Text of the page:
Study of salmon history offers Alaska insight

Populations around the world have long understood the basics of what it takes to keep salmon populations healthy. In fact, one early ruling in Europe noted that no one is to obstruct a salmon stream so that a well-fed, 3-year-old pig could not stand sideways in it.
Geologist David Montgomery uncovered this and many other fascinating findings as he researched the history of salmon around the world. Montgomery focused not only on salmon of the Pacific Northwest — where he lives — but also much farther back, for his book, “King of Fish: The Thousand-Year Run of Salmon,” which came out in 2004.
As keynote speaker of the 2015 Kachemak Bay Science Conference last week, Montgomery told a standing-room-only crowd about his findings, which documented that it was not ignorance that led to the demise of salmon populations in Europe or New England. In fact, it wasn’t even a lack of regulation. Instead, the problem came with how regulations were applied and enforced that impacted fish populations.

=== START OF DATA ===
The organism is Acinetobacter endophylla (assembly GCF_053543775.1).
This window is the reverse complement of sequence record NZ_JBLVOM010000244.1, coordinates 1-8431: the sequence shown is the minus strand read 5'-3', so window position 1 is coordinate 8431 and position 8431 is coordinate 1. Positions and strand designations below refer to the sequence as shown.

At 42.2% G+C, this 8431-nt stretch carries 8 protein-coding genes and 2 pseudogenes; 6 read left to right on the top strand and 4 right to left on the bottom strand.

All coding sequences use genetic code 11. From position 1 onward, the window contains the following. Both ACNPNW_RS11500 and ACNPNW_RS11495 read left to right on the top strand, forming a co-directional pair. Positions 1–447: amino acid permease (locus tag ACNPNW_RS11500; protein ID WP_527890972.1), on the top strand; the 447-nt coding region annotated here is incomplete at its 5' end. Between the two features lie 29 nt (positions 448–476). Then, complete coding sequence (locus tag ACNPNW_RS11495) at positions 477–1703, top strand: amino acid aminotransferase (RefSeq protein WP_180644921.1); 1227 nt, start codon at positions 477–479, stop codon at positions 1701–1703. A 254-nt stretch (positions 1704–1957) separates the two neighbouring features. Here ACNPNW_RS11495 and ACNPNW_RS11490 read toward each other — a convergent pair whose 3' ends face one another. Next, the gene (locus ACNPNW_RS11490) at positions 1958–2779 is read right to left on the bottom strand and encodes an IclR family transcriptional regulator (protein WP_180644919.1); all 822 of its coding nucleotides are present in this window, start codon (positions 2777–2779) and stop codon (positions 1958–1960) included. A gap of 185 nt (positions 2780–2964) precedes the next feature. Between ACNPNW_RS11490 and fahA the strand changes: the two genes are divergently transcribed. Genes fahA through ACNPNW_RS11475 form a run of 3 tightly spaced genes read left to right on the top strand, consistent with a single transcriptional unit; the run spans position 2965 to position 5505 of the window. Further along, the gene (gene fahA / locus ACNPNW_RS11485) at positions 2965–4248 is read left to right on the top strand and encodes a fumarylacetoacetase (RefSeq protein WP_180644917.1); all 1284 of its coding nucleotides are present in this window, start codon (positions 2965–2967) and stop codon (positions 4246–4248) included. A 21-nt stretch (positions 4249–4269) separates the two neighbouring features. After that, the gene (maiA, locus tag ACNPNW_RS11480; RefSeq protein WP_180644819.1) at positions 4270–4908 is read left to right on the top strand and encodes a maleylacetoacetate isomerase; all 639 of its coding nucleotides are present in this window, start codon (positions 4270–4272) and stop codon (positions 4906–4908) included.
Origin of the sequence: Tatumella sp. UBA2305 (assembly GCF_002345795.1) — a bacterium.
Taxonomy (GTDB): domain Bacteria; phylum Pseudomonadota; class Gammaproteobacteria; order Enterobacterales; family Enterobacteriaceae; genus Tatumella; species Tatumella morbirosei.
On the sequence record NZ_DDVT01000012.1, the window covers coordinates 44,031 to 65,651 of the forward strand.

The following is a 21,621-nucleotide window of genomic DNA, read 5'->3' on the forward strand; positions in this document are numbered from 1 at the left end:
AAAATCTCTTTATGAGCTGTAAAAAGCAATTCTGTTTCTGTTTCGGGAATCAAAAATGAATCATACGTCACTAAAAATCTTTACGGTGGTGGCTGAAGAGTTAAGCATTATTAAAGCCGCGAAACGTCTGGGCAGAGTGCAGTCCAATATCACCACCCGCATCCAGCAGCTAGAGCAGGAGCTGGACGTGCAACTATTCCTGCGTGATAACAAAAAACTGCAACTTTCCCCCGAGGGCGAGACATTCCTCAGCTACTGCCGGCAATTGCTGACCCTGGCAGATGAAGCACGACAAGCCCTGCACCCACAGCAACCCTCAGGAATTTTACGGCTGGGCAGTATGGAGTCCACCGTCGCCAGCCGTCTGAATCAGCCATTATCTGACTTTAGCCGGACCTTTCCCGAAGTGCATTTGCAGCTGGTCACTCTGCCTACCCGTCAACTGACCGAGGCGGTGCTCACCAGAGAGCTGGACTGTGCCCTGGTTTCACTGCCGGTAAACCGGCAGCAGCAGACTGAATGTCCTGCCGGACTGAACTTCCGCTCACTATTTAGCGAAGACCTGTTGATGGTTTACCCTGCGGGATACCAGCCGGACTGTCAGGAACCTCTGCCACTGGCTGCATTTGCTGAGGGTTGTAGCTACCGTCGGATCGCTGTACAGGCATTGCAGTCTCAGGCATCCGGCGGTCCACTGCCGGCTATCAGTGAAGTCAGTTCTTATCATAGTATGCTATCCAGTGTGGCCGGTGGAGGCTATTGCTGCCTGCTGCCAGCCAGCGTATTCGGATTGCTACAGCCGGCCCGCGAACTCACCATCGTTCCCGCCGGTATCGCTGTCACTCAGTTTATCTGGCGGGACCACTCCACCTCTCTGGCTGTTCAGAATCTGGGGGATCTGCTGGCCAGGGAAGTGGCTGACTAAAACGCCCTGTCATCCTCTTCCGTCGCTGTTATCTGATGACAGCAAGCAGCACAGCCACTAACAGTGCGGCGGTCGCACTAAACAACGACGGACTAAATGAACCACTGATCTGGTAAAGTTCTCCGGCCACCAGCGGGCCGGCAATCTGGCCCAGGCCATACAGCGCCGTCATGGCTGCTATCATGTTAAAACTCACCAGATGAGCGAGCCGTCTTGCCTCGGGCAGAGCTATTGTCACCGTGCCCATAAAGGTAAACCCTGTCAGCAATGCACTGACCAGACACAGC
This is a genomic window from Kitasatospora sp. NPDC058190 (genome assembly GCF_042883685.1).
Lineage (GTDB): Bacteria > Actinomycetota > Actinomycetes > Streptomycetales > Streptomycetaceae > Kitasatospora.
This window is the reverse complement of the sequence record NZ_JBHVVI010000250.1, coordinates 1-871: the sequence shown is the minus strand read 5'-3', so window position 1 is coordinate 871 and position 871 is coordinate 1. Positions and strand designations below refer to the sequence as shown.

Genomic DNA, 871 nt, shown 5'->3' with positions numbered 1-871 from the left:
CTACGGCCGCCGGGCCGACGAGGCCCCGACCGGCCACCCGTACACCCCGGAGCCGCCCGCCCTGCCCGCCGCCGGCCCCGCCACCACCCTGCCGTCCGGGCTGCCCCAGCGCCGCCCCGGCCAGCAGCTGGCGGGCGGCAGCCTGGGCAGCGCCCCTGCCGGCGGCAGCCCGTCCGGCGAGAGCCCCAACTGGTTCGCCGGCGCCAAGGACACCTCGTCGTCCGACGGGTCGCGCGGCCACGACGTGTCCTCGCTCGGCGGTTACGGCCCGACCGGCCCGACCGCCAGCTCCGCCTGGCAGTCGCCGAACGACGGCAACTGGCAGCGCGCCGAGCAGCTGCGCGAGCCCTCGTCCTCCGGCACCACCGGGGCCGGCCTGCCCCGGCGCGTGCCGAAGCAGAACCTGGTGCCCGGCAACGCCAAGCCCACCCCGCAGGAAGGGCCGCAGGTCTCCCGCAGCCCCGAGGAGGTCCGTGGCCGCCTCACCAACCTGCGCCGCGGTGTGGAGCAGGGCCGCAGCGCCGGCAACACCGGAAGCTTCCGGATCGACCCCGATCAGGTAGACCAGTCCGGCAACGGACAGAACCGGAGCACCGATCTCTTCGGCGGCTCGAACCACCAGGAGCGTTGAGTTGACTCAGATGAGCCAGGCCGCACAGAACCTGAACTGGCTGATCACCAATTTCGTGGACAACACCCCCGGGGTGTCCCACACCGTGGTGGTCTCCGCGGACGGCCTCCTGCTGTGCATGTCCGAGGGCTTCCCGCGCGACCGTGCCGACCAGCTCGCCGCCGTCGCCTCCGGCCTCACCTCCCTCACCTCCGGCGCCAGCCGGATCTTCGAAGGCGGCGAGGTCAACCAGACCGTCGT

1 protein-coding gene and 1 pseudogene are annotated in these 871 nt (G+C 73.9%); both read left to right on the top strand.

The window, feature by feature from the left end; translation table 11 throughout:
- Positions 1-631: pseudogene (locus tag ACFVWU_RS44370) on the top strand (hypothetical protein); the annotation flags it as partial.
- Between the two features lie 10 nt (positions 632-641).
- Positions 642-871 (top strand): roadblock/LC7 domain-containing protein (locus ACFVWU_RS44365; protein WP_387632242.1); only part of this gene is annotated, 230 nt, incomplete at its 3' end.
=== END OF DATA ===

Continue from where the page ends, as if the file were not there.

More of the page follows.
“The question is, ‘Are the experiences in other regions relevant to Alaska salmon,’” Montgomery said, noting that Alaska is the last place in the world where salmon populations remain largely strong.
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